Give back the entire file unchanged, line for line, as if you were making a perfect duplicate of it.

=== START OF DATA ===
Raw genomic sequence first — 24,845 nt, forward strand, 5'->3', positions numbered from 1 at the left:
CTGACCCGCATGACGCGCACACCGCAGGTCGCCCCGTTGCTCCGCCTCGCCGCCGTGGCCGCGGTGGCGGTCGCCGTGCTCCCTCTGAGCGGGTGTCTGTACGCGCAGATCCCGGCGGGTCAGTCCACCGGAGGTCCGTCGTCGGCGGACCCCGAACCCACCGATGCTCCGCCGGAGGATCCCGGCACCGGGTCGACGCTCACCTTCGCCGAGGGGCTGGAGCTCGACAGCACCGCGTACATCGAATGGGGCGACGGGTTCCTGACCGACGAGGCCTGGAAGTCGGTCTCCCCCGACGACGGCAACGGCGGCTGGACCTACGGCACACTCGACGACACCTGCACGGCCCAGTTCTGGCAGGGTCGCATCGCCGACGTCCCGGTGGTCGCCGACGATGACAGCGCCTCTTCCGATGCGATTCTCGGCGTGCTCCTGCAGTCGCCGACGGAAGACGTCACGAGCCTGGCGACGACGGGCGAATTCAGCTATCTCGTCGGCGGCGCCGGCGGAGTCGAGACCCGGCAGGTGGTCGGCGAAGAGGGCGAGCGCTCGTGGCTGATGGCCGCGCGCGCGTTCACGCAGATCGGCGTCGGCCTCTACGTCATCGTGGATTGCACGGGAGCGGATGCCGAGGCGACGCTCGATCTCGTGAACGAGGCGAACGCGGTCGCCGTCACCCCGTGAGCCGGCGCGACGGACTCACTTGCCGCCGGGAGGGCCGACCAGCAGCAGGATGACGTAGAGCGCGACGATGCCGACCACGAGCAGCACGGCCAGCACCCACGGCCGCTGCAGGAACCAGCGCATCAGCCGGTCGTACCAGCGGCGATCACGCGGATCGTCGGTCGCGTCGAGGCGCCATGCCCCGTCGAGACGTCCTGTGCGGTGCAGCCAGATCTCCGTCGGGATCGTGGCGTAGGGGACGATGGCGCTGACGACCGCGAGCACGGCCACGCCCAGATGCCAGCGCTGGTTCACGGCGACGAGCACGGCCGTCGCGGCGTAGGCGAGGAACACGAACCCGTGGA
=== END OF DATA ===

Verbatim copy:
Raw genomic sequence first — 24,845 nt, forward strand, 5'->3', positions numbered from 1 at the left:
CTGACCCGCATGACGCGCACACCGCAGGTCGCCCCGTTGCTCCGCCTCGCCGCCGTGGCCGCGGTGGCGGTCGCCGTGCTCCCTCTGAGCGGGTGTCTGTACGCGCAGATCCCGGCGGGTCAGTCCACCGGAGGTCCGTCGTCGGCGGACCCCGAACCCACCGATGCTCCGCCGGAGGATCCCGGCACCGGGTCGACGCTCACCTTCGCCGAGGGGCTGGAGCTCGACAGCACCGCGTACATCGAATGGGGCGACGGGTTCCTGACCGACGAGGCCTGGAAGTCGGTCTCCCCCGACGACGGCAACGGCGGCTGGACCTACGGCACACTCGACGACACCTGCACGGCCCAGTTCTGGCAGGGTCGCATCGCCGACGTCCCGGTGGTCGCCGACGATGACAGCGCCTCTTCCGATGCGATTCTCGGCGTGCTCCTGCAGTCGCCGACGGAAGACGTCACGAGCCTGGCGACGACGGGCGAATTCAGCTATCTCGTCGGCGGCGCCGGCGGAGTCGAGACCCGGCAGGTGGTCGGCGAAGAGGGCGAGCGCTCGTGGCTGATGGCCGCGCGCGCGTTCACGCAGATCGGCGTCGGCCTCTACGTCATCGTGGATTGCACGGGAGCGGATGCCGAGGCGACGCTCGATCTCGTGAACGAGGCGAACGCGGTCGCCGTCACCCCGTGAGCCGGCGCGACGGACTCACTTGCCGCCGGGAGGGCCGACCAGCAGCAGGATGACGTAGAGCGCGACGATGCCGACCACGAGCAGCACGGCCAGCACCCACGGCCGCTGCAGGAACCAGCGCATCAGCCGGTCGTACCAGCGGCGATCACGCGGATCGTCGGTCGCGTCGAGGCGCCATGCCCCGTCGAGACGTCCTGTGCGGTGCAGCCAGATCTCCGTCGGGATCGTGGCGTAGGGGACGATGGCGCTGACGACCGCGAGCACGGCCACGCCCAGATGCCAGCGCTGGTTCACGGCGACGAGCACGGCCGTCGCGGCGTAGGCGAGGAACACGAACCCGTGGA